Part 6 out of 6
THREE-FARTHINGS, piece of silver current under Elizabeth.
THREE-PILED, of finest quality, exaggerated.
THRUMS, ends of the weaver's warp; coarse yarn made from.
THUMB-RING, familiar spirits were supposed capable of
being carried about in various ornaments or parts of dress.
TIBICINE, player on the tibia, or pipe.
TICK-TACK, game similar to backgammon.
TIM, (?) expressive of a climax of nonentity.
TIMELESS, untimely, unseasonable.
TINCTURE, an essential or spiritual principle supposed
by alchemists to be transfusible into material things;
an imparted characteristic or tendency.
TIPPET, "turn --," change behaviour or way of life.
TIPSTAFF, staff tipped with metal.
TIRE, feed ravenously, like a bird of prey.
TITILLATION, that which tickles the senses, as a perfume.
TOILED, worn out, harassed.
TOKEN, piece of base metal used in place of very small
coin, when this was scarce.
TOP, "parish --," large top kept in villages for
amusement and exercise in frosty weather when people
were out of work.
TOTER, tooter, player on a wind instrument.
TOUSE, pull, rend.
TOWARD, docile, apt; on the way to; as regards; present,
TOY, whim; trick; term of contempt.
TRAIN, allure, entice.
TRAY-TRIP, game at dice (success depended on throwing
a three) (Nares).
TREACHOUR (TRECHER), traitor.
TRENCHER, serving-man who carved or served food.
TRENDLE-TAIL, trundle-tail, curly-tailed.
TRICK (TRICKING), term of heraldry: to draw outline of
coat of arms, etc., without blazoning.
TRIG, a spruce, dandified man.
TRILLIBUB, tripe, any worthless, trifling thing.
TRIPOLY, "come from --," able to perform feats of agility,
a "jest nominal," depending on the first part of the word
TRITE, worn, shabby.
TRIVIA, three-faced goddess (Hecate).
TROJAN, familiar term for an equal or inferior; thief.
TROLL, sing loudly.
TROMP, trump, deceive.
TROPE, figure of speech.
TROW, think, believe, wonder.
TROWSES, breeches, drawers.
TRUNDLE, JOHN, well-known printer.
TRUNDLE, roll, go rolling along.
TRUNDLING CHEATS, term among gipsies and beggars for
carts or coaches (Gifford).
TRUSS, tie the tagged laces that fastened the breeches
to the doublet.
TUCKET (Ital. toccato), introductory flourish on the
TUMBLER, a particular kind of dog so called from the
mode of his hunting.
TUMBREL-SLOP, loose, baggy breeches.
TUSK, gnash the teeth (Century Dict.).
TWIRE, peep, twinkle.
TWOPENNY ROOM, gallery.
ULENSPIEGEL. See Howleglass.
UMBRATILE, like or pertaining to a shadow.
UMBRE, brown dye.
UNBORED, (?) excessively bored.
UNCARNATE, not fleshly, or of flesh.
UNCOUTH, strange, unusual.
UNDERTAKER, "one who undertook by his influence in the
House of Commons to carry things agreeably to his
Majesty's wishes" (Whalley); one who becomes surety for.
UNEXCEPTED, no objection taken at.
UNICORN'S HORN, supposed antidote to poison.
UNMANNED, untamed (term in falconry).
UNRUDE, rude to an extreme.
UNSEASONED, unseasonable, unripe.
UNSEELED, a hawk's eyes were "seeled" by sewing the
eyelids together with fine thread.
UPBRAID, make a matter of reproach.
UPSEE, heavy kind of Dutch beer (Halliwell); "-- Dutch,"
in the Dutch fashion.
UPTAILS ALL, refrain of a popular song.
URGE, allege as accomplice, instigator.
URSHIN, URCHIN, hedgehog.
USE, interest on money; part of sermon dealing with the
practical application of doctrine.
USE, be in the habit of, accustomed to; put out to interest.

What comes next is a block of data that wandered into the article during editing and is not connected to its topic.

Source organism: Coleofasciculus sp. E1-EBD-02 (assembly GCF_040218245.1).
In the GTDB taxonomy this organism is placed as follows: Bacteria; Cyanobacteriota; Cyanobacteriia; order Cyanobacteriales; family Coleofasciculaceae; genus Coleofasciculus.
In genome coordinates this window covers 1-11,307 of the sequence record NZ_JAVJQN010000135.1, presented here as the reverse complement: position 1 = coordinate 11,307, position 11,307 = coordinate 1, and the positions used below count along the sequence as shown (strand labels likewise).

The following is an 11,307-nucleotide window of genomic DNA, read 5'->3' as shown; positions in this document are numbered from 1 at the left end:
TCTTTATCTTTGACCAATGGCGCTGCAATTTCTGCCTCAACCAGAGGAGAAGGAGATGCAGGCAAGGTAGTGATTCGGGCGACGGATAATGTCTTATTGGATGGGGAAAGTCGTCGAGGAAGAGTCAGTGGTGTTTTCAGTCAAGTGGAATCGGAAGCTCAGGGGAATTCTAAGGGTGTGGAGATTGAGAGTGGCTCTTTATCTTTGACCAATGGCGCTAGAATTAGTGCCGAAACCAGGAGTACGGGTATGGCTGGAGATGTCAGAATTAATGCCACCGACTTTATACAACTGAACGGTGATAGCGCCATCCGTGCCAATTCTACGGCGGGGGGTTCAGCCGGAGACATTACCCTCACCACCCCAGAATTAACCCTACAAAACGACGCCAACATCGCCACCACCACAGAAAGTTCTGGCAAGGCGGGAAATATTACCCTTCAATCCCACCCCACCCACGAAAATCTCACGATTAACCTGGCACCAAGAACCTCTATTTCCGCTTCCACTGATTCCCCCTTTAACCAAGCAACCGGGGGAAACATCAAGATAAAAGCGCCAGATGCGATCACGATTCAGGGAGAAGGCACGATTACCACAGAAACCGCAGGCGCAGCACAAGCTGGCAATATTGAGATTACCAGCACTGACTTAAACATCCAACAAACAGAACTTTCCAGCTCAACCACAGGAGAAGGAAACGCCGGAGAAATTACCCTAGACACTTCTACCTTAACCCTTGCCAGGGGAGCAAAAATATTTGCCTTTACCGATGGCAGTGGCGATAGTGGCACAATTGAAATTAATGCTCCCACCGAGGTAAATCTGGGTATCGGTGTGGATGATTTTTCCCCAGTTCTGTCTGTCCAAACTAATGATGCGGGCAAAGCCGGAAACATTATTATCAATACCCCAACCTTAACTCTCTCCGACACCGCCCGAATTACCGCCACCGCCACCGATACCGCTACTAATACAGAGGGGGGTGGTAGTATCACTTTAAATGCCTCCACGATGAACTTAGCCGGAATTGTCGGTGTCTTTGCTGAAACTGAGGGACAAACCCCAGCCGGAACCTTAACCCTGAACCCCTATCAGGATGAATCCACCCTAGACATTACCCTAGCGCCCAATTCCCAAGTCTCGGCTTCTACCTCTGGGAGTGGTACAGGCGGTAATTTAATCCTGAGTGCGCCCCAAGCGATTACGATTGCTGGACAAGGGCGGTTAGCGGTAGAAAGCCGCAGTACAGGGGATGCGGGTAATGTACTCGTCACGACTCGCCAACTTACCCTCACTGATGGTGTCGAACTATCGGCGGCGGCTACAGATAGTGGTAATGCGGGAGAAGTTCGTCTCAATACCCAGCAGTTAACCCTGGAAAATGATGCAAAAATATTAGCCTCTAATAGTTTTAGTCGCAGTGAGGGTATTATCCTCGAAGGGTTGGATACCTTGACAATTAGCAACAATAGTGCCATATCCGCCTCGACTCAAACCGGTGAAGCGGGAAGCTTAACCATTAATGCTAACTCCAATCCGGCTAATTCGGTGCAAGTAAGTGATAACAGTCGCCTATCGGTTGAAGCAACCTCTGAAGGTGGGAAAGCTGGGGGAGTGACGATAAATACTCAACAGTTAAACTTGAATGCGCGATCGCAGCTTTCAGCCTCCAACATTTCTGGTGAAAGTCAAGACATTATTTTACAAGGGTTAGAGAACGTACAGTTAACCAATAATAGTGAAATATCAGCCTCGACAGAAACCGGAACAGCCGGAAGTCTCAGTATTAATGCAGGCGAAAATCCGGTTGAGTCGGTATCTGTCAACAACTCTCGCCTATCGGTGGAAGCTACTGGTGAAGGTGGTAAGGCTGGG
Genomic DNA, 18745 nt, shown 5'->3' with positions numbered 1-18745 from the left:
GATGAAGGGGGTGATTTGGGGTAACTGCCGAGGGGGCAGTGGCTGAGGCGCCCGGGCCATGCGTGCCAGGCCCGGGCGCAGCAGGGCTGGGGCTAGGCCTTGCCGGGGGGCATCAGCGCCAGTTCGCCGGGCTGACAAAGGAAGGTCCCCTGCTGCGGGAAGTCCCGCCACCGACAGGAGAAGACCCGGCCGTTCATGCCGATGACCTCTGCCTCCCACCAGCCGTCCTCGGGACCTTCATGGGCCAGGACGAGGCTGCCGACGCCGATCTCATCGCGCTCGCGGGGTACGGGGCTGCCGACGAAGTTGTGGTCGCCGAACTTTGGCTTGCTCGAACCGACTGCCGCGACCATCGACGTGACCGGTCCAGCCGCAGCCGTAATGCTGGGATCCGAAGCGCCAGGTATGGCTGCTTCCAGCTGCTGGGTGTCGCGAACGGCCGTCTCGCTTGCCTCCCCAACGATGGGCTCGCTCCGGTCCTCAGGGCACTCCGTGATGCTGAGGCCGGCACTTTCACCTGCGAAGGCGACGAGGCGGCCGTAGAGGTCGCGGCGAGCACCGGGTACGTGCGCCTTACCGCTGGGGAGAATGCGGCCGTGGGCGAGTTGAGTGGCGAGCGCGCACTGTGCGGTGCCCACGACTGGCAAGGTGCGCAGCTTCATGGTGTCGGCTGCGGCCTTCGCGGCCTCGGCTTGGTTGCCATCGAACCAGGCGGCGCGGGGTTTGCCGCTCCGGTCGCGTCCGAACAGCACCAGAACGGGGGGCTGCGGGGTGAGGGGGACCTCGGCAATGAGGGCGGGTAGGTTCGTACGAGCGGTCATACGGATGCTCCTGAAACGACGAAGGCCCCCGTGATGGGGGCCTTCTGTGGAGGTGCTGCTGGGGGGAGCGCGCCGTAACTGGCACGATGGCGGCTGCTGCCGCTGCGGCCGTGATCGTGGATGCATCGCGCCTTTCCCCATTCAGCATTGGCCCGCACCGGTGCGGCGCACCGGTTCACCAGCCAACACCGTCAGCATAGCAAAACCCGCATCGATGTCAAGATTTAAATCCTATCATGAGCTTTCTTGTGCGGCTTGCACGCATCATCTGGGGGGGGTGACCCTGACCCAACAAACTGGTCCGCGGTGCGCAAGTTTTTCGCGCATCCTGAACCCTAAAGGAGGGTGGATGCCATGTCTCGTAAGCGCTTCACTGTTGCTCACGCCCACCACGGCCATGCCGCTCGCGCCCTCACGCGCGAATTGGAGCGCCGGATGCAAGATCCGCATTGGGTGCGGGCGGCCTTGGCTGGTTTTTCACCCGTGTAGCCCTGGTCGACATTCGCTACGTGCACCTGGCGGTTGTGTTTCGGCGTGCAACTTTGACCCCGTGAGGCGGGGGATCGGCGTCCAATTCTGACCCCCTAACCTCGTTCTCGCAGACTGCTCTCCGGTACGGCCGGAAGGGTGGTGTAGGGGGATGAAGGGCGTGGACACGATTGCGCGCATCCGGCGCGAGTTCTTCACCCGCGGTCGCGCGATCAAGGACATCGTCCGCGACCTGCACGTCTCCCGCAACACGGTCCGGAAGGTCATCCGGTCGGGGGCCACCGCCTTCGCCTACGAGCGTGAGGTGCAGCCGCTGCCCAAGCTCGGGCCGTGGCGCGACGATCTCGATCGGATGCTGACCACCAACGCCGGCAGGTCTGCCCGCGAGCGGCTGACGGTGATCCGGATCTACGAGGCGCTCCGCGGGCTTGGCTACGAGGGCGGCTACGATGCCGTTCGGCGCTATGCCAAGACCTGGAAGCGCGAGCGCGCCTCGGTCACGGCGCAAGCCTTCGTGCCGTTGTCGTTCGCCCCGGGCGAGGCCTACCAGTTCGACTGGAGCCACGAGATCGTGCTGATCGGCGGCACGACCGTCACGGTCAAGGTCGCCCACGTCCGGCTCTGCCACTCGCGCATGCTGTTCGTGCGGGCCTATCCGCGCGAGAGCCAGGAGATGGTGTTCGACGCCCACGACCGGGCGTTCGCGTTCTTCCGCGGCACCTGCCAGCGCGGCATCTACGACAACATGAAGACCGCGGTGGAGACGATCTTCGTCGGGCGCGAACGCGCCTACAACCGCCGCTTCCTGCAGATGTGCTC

UTTER, put in circulation, make to pass current; put forth for sale.
VAIL, bow, do homage.
VAILS, tips, gratuities.
VALL. See Vail.
VALLIES (Fr. valise), portmanteau, bag.
VAPOUR(S) (n. and v.), used affectedly, like "humour,"
in many senses, often very vaguely and freely ridiculed
by Jonson; humour, disposition, whims, brag(ging),
VARLET, bailiff, or serjeant-at-mace.
VEER (naut.), pay out.
VEGETAL, vegetable; person full of life and vigour.
VELVET CUSTARD. Cf. "Taming of the Shrew," iv. 3, 82,
"custard coffin," coffin being the raised crust over a pie.
VENT, vend, sell; give outlet to; scent, snuff up.
VENUE, bout (fencing term).
VERDUGO (Span.), hangman, executioner.
VERGE, "in the --," within a certain distance of the court.
VEX, agitate, torment.
VICE, the buffoon of old moralities; some kind of
machinery for moving a puppet (Gifford).
VIE AND REVIE, to hazard a certain sum, and to cover
it with a larger one.
VINCENT AGAINST YORK, two heralds-at-arms.
VIRGE, wand, rod.
VIRGINAL, old form of piano.
VIVELY, in lifelike manner, livelily.
VOGUE, rumour, gossip.
VOID, leave, quit.
VOLARY, cage, aviary.
VOLLEY, "at --," "o' the volee," at random (from a
term of tennis).
WADLOE, keeper of the Devil Tavern, where Jonson and his
friends met in the 'Apollo' room (Whalley).
WAIGHTS, waits, night musicians, "band of musical
watchmen" (Webster), or old form of "hautboys".
WANNION, "vengeance," "plague" (Nares).
WARD, a famous pirate.
WARD, guard in fencing.
WATCHET, pale, sky blue.
WEIGHTS, "to the gold --," to every minute particular.
WELL-SPOKEN, of fair speech.
WELL-TORNED, turned and polished, as on a wheel.
WELT, hem, border of fur.
WHETSTONE, GEORGE, an author who lived 1544(?) to 1587(?).
WHIFF, a smoke, or drink; "taking the --," inhaling the
tobacco smoke or some such accomplishment.
WHIGH-HIES, neighings, whinnyings.
WHIMSY, whim, "humour".
WHINILING, (?) whining, weakly.
WHIT, (?) a mere jot.
WHITEMEAT, food made of milk or eggs.
WICKED, bad, clumsy.
WICKER, pliant, agile.
WILDING, esp. fruit of wild apple or crab tree (Webster).
WINE, "I have the -- for you," Prov.: I have the
perquisites (of the office) which you are to share
WINNY, "same as old word "wonne," to stay, etc." (Whalley).
WISS (WUSSE), "I --," certainly, of a truth.
WITTY, cunning, ingenious, clever.
WOOD, collection, lot.
WOODCOCK, term of contempt.
WOOLSACK ("-- pies"), name of tavern.
WORT, unfermented beer.
WOUNDY, great, extreme.
WROUGHT, wrought upon.
WUSSE, interjection. (See Wiss).
YEANLING, lamb, kid.
ZANY, an inferior clown, who attended upon the chief
fool and mimicked his tricks.